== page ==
But, then, something happened this summer.
Life is good. We had created the bubble around our family and only allowed people in who understood our world and made it sustainable.
It is this special world that only exists on 420 Conshohocken State Road.
But, you see, the problem is that next week, I must re-enter a world with students and people who don't understand what I go home to. I will be asked to readjust to the atmosphere where most people live. People who are clueless and oblivious and will want me to give them good grades, and be on time, and write reports. I will have to be around people who will complain how sad they are that their children don't clean their bedrooms or how hard it is to watch their children leave for college.
How my heart ached when I saw a mother scold her toddler for running away from her in the store. What I would do for Cal to run one more time. In my dreams Cal is in constant motion.
Because I will have to leave my bubble, there will be encounters with people who I thought were friends but have diligently avoided me over the last two years since "there was nothing I could say." Liz Scott warned me that when a child gets sick, you find out who your friends are. And Pat and I been wounded by the people who hid from us. To be honest, we were more overjoyed by the people whom we never guessed would stick around and faced Cal's fate with us.
This summer, I also witnessed a miracle, or the beginnings of what might be a miracle. And Dr. Waldman and I spent an hour talking, with grave seriousness, about how the cupcakes and Cal could save other children. What would need to happen to get the Milan trial to America, how we could create a national database of all the children in the US with leukodystrophies and expand the research arm of Children's National to get the currently undiagnosed leukodystrophy cases a name for their disorder.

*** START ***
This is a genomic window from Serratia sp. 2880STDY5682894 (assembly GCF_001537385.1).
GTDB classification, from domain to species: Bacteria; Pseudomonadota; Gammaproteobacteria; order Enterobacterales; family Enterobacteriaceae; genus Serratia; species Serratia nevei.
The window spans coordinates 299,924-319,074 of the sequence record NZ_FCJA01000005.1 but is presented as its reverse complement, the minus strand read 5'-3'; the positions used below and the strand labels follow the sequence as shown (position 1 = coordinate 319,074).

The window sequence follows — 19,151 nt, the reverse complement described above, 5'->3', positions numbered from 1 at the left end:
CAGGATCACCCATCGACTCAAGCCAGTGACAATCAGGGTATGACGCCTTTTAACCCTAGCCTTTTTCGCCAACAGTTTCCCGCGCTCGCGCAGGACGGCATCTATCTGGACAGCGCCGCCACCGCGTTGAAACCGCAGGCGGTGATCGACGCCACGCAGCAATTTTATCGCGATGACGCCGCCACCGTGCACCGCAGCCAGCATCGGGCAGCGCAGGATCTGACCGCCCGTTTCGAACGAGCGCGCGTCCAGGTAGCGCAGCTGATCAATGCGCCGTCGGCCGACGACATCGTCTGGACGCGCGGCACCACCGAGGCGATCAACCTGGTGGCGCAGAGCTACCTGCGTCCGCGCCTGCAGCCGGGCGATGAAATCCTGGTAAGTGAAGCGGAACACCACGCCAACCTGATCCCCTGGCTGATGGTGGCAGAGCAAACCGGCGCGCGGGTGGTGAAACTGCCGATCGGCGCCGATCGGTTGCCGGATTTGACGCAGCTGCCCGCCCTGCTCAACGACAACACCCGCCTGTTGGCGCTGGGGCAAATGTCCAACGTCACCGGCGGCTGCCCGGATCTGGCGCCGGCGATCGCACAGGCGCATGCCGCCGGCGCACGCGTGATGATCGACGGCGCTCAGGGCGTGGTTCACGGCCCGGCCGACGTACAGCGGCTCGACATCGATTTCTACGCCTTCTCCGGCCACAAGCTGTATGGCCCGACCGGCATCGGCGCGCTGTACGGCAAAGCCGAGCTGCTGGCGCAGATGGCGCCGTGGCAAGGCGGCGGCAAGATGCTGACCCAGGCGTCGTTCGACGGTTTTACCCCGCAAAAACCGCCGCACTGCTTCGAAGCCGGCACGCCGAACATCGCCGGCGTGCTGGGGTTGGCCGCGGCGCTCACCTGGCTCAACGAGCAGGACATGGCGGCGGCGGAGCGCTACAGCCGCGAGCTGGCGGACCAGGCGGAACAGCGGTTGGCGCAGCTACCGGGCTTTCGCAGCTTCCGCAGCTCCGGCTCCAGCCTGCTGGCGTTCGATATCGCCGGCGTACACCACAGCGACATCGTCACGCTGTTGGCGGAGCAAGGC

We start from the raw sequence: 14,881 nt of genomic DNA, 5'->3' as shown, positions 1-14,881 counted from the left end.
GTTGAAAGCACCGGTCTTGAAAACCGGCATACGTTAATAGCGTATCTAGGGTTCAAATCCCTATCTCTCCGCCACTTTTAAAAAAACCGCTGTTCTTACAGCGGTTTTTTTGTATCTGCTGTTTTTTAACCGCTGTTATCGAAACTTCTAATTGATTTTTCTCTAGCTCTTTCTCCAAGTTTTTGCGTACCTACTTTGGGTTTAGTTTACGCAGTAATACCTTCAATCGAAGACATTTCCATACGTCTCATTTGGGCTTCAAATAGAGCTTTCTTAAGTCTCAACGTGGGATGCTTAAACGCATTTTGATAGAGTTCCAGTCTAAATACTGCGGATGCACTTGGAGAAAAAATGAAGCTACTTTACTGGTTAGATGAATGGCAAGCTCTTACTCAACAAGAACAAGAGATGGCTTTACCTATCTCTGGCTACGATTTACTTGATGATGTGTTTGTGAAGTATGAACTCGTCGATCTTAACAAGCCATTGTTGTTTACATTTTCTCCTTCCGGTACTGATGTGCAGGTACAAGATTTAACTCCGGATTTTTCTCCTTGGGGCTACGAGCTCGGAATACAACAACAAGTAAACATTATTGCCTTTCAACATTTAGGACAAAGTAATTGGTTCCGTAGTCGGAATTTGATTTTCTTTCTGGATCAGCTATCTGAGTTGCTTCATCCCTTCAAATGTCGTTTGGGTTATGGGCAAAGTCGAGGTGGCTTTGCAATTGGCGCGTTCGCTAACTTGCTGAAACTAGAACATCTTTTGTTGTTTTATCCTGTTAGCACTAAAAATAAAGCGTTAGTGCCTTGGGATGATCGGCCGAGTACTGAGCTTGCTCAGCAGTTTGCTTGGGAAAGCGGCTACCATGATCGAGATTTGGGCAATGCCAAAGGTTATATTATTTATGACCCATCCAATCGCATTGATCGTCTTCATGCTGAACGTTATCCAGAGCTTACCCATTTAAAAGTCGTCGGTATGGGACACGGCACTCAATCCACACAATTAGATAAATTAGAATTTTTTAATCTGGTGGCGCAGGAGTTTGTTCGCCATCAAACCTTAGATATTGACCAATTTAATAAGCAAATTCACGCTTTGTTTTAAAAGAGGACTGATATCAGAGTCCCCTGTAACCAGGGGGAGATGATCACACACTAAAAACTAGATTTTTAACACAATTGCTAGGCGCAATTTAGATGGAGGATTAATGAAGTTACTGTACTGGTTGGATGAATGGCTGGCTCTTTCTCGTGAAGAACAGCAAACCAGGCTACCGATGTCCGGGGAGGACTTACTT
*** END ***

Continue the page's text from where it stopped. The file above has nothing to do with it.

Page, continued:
A 30k gift to CHOP would be a good start, but Amy was blunt, we would need much more money to get a national database together and prepare hospitals for the dozens of presymptomatic children who now would be seeking treatment with the new newborn screening in New Jersey, New York and Pennsylvania. The other issue was that CHOP was clearly such a major player in the LD world. CHOP needed our help to be a part of a gene therapy trial in the US....this was something everyone would want to be a part of. This would put CHOP on the map, and CHOP loves to be on the map. This was our interests all aligning.
I told Amy, this is bigger than selling a few thousand cupcakes. And she did not disagree.
And yet, as I return to teaching classes, and reading books, and looking at my students fall asleep as I lecture them about why Emile Durkheim, Karl Marx and Max Weber are great minds that all educated people should know about, I don't want to argue with them anymore. When I see my students bored and restless with the challenging material, I will want to scream at them that they are not doing me any favors by taking time away from my dying daughter and that if they don't want to learn, why should we go through this charade.
When my colleagues talk about budget cuts and lay offs, I am so weary of pain and grief that I don't even have the energy to walk into the meeting to get the bad news.
There is a part of me that just wants to leave a voicemail message and say, it's just fine, I will come and teach classes to kids who don't want to be there, collect my paycheck, and run home as fast as I can to hold Cal while I still can.
It is hard to explain to people living in the real world why wasting my time is so sinful.
So, I pray for the strength to survive my re-entry into the atmosphere where people will be blind to their blessings, and ignorant of my pain, and I will be forced to use every ounce of my strength to seem normal and okay and fine so we all can go on.